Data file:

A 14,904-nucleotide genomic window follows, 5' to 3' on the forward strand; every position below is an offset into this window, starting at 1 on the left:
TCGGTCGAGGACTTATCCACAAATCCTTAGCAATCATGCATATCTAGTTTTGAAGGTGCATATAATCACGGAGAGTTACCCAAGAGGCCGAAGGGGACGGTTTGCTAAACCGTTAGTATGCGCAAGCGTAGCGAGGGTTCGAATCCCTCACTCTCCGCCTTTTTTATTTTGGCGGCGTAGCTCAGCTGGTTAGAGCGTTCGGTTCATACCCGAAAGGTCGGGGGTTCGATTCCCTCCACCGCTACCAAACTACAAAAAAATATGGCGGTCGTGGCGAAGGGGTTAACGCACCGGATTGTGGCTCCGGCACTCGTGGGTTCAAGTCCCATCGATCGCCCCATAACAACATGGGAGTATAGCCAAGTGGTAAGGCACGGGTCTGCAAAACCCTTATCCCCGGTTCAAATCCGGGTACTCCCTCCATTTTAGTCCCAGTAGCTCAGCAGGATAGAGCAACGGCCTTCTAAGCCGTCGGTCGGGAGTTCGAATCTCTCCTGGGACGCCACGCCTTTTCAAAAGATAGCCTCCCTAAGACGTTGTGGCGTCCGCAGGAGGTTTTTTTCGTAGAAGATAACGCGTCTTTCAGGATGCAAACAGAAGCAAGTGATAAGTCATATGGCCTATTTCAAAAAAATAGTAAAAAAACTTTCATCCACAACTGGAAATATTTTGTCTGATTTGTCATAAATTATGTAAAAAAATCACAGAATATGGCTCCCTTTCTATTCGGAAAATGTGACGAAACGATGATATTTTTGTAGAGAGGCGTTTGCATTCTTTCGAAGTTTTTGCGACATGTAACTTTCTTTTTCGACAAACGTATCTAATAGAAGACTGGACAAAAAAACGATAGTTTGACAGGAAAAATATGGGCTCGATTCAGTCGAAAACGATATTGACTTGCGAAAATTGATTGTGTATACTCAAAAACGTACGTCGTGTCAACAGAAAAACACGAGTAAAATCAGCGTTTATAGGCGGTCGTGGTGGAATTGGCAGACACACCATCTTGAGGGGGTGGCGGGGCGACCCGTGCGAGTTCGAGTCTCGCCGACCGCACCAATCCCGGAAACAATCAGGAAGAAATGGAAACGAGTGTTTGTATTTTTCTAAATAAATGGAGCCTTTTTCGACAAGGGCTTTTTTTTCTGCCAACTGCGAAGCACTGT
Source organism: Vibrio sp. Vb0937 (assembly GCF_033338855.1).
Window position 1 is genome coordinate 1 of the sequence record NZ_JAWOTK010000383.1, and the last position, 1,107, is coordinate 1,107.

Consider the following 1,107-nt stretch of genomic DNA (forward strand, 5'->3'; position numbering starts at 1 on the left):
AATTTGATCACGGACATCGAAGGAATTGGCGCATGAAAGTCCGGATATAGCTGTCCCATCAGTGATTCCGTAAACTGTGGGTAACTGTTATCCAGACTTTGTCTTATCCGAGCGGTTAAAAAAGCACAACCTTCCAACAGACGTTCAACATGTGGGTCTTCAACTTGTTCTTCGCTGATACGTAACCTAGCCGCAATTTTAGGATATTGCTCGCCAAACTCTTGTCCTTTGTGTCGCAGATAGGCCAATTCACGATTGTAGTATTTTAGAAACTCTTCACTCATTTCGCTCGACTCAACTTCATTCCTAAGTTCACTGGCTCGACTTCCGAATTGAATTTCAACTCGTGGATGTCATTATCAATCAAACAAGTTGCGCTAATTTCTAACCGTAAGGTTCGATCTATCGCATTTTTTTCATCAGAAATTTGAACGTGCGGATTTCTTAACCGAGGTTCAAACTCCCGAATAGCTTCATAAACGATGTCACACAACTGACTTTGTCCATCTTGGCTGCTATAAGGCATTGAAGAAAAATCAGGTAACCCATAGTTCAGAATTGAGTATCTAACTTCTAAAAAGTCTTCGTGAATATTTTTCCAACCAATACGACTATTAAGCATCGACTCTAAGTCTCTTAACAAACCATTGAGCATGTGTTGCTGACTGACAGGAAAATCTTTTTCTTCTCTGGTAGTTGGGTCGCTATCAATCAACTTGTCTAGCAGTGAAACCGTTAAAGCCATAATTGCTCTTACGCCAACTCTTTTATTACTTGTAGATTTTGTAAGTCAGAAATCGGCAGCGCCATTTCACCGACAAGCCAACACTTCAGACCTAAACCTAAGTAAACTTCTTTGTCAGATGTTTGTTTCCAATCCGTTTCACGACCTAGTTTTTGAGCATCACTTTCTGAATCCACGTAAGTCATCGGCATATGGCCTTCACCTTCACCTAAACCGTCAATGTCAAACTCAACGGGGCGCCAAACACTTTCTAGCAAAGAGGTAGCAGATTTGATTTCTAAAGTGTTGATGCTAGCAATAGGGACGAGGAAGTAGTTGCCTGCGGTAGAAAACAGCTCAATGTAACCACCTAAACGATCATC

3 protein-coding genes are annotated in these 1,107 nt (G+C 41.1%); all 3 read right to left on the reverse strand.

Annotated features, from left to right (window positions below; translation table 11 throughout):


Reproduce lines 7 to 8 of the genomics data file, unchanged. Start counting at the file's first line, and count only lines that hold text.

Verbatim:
3 protein-coding genes are annotated in these 1,107 nt (G+C 41.1%); all 3 read right to left on the reverse strand.

Annotated features, from left to right (window positions below; translation table 11 throughout):